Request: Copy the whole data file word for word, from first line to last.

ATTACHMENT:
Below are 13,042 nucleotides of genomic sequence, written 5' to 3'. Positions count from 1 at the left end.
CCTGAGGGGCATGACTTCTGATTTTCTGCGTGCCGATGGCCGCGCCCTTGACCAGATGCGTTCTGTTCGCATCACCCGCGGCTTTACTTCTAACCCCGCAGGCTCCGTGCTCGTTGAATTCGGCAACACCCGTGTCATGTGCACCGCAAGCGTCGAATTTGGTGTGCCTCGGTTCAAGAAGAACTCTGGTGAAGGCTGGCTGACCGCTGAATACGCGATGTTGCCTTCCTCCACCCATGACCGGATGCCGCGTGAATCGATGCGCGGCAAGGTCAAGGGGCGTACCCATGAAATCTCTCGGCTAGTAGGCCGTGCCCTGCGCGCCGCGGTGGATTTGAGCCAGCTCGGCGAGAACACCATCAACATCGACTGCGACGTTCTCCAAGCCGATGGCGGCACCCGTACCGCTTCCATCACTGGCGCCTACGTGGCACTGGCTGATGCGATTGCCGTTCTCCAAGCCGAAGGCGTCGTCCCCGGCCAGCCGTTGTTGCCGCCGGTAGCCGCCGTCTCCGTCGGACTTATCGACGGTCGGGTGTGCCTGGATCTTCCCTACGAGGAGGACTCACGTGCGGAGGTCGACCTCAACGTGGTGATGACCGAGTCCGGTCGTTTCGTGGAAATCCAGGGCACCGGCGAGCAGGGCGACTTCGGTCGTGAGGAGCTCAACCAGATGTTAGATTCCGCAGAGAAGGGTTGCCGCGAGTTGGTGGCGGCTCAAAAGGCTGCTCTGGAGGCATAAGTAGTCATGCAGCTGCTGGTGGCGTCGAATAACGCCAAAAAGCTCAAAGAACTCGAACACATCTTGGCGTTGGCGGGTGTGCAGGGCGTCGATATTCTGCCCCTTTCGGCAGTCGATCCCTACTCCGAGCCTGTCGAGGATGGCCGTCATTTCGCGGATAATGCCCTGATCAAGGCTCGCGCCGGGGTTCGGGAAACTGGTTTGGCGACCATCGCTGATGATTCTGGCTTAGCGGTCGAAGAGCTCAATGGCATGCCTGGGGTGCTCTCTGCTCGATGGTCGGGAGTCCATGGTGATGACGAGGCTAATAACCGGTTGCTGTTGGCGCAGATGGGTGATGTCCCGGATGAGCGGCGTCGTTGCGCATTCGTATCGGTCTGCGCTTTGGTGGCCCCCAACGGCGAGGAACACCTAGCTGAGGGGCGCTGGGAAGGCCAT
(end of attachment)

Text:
Below are 13,042 nucleotides of genomic sequence, written 5' to 3'. Positions count from 1 at the left end.
CCTGAGGGGCATGACTTCTGATTTTCTGCGTGCCGATGGCCGCGCCCTTGACCAGATGCGTTCTGTTCGCATCACCCGCGGCTTTACTTCTAACCCCGCAGGCTCCGTGCTCGTTGAATTCGGCAACACCCGTGTCATGTGCACCGCAAGCGTCGAATTTGGTGTGCCTCGGTTCAAGAAGAACTCTGGTGAAGGCTGGCTGACCGCTGAATACGCGATGTTGCCTTCCTCCACCCATGACCGGATGCCGCGTGAATCGATGCGCGGCAAGGTCAAGGGGCGTACCCATGAAATCTCTCGGCTAGTAGGCCGTGCCCTGCGCGCCGCGGTGGATTTGAGCCAGCTCGGCGAGAACACCATCAACATCGACTGCGACGTTCTCCAAGCCGATGGCGGCACCCGTACCGCTTCCATCACTGGCGCCTACGTGGCACTGGCTGATGCGATTGCCGTTCTCCAAGCCGAAGGCGTCGTCCCCGGCCAGCCGTTGTTGCCGCCGGTAGCCGCCGTCTCCGTCGGACTTATCGACGGTCGGGTGTGCCTGGATCTTCCCTACGAGGAGGACTCACGTGCGGAGGTCGACCTCAACGTGGTGATGACCGAGTCCGGTCGTTTCGTGGAAATCCAGGGCACCGGCGAGCAGGGCGACTTCGGTCGTGAGGAGCTCAACCAGATGTTAGATTCCGCAGAGAAGGGTTGCCGCGAGTTGGTGGCGGCTCAAAAGGCTGCTCTGGAGGCATAAGTAGTCATGCAGCTGCTGGTGGCGTCGAATAACGCCAAAAAGCTCAAAGAACTCGAACACATCTTGGCGTTGGCGGGTGTGCAGGGCGTCGATATTCTGCCCCTTTCGGCAGTCGATCCCTACTCCGAGCCTGTCGAGGATGGCCGTCATTTCGCGGATAATGCCCTGATCAAGGCTCGCGCCGGGGTTCGGGAAACTGGTTTGGCGACCATCGCTGATGATTCTGGCTTAGCGGTCGAAGAGCTCAATGGCATGCCTGGGGTGCTCTCTGCTCGATGGTCGGGAGTCCATGGTGATGACGAGGCTAATAACCGGTTGCTGTTGGCGCAGATGGGTGATGTCCCGGATGAGCGGCGTCGTTGCGCATTCGTATCGGTCTGCGCTTTGGTGGCCCCCAACGGCGAGGAACACCTAGCTGAGGGGCGCTGGGAAGGCCAT